Paris Haute Couture Fashion Week: Atelier Versace spring/summer 2013
So, it turns out Britain is not the only European country that grinds to a halt following a few centimeters of snow. The main roads here in Paris are ankle-deep in plump white flakes. With Eurostar's schedules in shreds, planes grounded and taxis deserting the city, Donatella Versace could have been forgiven for postponing her show, which opened Paris couture week tonight. But this is fashion; it relishes a drama.
The icy setting certainly complemented the clothes, despite this nominally being a summer collection. Couture clients, spending most of their time on private jets, aren't overly concerned with the conventions of seasonal dressing. Hence the white mink coat, which, reworked with mirror, python and crystal embroidery, took 500 hours to construct.
Lest this is beginning to sound even the weenist bit Zhivago-esque, Versace fans can rest at ease: it was no more nostalgic than the normal Versace manifesto. Versace told me she had been inspired by Le Centorial, the glass, iron and steel domed building in the heart of Paris where she chose to stage the show in preference to the Paris Ritz, which is currently being refurbished.
The change of venue was no bad thing and provided a much more contemporary backdrop which reflected, literally, the mood of the collection. "I was totally taken with the way the fragility of the glass contrasted with the strength of that solid structure" she says.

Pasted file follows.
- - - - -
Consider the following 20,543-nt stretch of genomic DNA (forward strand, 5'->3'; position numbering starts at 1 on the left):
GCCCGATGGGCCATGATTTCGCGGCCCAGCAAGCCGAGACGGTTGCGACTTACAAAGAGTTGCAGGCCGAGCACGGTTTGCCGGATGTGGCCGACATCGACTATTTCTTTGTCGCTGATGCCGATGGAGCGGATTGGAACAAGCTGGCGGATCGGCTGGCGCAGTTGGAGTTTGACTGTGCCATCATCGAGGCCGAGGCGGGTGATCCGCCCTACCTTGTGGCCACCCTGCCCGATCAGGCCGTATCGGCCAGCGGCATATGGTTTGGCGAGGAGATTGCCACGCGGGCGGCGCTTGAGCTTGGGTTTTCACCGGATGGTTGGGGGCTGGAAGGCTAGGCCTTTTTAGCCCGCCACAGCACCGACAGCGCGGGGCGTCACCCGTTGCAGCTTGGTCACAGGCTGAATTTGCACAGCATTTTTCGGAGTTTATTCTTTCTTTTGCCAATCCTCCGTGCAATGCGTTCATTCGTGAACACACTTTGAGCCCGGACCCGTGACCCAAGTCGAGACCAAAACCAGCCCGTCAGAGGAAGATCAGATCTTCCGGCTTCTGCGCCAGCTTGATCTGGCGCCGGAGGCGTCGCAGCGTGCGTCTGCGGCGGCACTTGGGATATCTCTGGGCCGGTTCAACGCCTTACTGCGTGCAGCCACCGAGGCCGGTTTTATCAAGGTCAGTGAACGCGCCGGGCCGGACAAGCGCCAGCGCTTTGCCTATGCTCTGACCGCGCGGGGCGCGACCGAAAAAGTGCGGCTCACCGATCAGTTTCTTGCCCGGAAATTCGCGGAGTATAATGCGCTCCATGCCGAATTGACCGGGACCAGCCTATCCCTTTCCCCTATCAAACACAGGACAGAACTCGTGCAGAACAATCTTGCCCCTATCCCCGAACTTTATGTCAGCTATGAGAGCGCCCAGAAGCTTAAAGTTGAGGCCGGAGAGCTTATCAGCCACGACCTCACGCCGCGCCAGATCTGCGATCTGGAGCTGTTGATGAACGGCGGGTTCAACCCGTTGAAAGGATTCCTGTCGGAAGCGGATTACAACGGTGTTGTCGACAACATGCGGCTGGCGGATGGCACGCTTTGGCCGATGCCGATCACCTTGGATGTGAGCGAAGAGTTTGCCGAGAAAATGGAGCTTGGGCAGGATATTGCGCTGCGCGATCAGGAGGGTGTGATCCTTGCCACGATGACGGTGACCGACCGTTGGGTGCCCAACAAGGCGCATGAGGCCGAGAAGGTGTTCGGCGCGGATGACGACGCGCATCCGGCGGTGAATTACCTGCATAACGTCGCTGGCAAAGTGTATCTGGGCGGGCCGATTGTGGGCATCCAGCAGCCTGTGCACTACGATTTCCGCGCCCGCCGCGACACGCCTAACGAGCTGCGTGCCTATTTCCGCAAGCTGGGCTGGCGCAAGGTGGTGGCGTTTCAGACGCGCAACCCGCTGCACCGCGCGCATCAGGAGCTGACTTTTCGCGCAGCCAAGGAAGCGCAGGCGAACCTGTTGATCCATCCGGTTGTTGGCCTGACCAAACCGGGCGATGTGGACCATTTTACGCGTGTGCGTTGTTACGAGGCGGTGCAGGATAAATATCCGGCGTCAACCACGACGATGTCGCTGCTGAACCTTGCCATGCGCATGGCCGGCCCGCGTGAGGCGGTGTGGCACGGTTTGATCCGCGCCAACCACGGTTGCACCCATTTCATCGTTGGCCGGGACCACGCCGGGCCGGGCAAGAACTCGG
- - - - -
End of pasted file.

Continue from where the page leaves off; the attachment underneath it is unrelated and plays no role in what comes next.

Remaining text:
It's not always easy making couture look modern, let alone relevant to anyone other than a Hollywood stylist looking to bag a haul of red carpet show-stoppers. But Versace's pinstripe suiting, threaded, like the denim pieces, with real gold looked sharp and, depending on your profession, business like, and the balance between the ethereal light fabrics and architectural shapes was well handled.
But 500 hours for a single jacket? That sounds museum-worthy rather than real fashion. Now that the lure of dressing celebrities for awards is beginning to pall ("I think red carpet dressing can be safe and a bit boring," says Versace, voicing what many designers have come to think, "I'm all for classy dressing but not classic dresses"), self-owned fashion museums have become the latest must-have for big brands.
But Versace insists there are no plans to open a Versace museum. "We keep one of every item for our archives, " she says, " but while I love museums, I prefer to see my clothes on living bodies".
Sales of recent couture collections, she reports, had surprised even her. "Originally when we re-launched couture just over a year ago, I thought selling it wasn't really the point. It was more about re-focusing on our DNA. But there is a luxury customer who is looking for the very best.
'Ultimately this isn't about red carpet or museums. It's about the 40 people who work full time in our atelier and it's about experimentation and most important of all, about keeping craft alive".